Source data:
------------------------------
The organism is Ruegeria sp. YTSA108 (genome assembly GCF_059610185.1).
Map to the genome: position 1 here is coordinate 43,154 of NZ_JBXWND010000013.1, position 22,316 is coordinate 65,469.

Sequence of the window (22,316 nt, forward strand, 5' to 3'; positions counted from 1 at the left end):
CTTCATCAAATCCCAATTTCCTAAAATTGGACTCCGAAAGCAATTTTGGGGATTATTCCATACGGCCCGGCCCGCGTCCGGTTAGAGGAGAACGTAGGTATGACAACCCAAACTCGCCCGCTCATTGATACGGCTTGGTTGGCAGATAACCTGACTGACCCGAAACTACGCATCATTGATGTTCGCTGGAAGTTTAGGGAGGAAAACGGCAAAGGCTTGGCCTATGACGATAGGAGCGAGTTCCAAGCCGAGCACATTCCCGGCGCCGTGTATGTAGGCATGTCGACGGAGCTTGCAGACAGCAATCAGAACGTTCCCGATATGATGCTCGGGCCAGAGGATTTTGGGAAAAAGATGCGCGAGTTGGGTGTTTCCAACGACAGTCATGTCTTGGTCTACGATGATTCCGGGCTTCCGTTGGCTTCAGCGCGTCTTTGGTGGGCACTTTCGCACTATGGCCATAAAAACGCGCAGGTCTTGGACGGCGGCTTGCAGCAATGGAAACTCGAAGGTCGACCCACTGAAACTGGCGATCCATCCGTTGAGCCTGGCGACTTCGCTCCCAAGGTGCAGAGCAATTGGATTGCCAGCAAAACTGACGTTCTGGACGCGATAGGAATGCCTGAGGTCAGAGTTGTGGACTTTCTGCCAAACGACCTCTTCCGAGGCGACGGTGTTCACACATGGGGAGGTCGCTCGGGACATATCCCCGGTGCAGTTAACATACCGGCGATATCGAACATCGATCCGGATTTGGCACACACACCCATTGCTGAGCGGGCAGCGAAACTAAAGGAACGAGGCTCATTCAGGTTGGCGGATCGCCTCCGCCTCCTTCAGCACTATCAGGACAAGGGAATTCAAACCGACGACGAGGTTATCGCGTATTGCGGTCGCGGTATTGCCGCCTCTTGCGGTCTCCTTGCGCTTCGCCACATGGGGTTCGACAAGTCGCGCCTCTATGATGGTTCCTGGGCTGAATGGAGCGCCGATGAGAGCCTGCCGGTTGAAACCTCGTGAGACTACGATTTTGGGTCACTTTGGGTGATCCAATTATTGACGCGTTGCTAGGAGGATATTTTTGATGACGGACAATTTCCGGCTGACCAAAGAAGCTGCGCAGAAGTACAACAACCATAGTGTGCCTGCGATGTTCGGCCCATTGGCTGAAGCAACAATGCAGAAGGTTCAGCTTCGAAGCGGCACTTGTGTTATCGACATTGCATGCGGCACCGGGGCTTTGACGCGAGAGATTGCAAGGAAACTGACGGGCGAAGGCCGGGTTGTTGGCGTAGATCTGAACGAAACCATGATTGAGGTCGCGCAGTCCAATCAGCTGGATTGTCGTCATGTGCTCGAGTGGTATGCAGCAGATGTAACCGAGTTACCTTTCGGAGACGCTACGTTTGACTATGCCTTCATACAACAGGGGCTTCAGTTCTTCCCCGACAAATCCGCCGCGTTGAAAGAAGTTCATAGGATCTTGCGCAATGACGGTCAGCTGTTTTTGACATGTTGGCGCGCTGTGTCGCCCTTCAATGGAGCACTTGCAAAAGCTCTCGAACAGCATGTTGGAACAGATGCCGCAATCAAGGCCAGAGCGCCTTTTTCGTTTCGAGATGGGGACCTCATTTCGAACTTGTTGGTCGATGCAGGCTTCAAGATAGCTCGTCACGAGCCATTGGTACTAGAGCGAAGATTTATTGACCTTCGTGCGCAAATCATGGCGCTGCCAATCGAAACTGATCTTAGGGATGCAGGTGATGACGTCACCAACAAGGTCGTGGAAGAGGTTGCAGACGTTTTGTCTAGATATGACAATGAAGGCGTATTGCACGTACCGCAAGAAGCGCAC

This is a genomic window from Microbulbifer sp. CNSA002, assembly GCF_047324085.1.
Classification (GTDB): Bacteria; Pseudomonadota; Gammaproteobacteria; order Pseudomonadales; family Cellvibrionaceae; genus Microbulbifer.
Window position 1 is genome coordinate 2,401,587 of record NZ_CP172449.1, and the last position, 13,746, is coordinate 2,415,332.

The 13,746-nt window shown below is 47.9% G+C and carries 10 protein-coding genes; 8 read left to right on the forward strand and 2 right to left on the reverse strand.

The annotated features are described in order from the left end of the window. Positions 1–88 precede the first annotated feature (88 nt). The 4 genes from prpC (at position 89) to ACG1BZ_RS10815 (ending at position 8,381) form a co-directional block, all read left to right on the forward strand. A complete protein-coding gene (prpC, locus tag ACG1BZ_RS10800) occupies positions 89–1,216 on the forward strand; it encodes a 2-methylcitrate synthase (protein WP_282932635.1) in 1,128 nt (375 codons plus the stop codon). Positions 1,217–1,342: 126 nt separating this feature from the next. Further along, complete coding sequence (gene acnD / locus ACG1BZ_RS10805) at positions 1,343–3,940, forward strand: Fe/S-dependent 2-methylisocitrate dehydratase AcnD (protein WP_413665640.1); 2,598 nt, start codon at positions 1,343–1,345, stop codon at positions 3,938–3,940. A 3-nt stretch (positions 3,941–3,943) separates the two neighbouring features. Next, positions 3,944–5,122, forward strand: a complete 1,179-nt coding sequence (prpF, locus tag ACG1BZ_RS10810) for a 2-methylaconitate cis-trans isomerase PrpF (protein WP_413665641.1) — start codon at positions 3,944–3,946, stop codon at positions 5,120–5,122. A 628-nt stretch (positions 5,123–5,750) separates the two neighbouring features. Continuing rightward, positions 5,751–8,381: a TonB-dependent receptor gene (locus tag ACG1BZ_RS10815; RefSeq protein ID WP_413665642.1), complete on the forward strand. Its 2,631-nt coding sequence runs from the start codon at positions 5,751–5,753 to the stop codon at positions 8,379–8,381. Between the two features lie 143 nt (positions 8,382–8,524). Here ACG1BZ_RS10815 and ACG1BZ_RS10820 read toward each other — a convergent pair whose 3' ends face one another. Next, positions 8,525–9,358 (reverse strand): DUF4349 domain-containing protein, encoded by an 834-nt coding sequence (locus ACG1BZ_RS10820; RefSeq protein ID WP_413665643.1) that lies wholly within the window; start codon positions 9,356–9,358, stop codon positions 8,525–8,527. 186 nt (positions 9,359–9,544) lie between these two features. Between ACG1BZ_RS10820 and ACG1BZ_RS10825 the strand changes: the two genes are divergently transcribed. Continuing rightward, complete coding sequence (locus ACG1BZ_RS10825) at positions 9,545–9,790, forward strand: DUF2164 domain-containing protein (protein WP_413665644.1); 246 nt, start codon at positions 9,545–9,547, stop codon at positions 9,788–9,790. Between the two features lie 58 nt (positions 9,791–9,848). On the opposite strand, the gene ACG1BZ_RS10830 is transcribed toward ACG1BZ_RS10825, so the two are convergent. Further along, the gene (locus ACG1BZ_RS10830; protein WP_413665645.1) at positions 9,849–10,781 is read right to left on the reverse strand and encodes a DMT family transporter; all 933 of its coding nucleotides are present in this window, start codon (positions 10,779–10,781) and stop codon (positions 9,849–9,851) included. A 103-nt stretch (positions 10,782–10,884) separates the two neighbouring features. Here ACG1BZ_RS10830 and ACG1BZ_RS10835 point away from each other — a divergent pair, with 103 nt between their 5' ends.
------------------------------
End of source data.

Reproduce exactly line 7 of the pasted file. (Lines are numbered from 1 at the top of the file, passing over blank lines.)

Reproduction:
Window position 1 is genome coordinate 2,401,587 of record NZ_CP172449.1, and the last position, 13,746, is coordinate 2,415,332.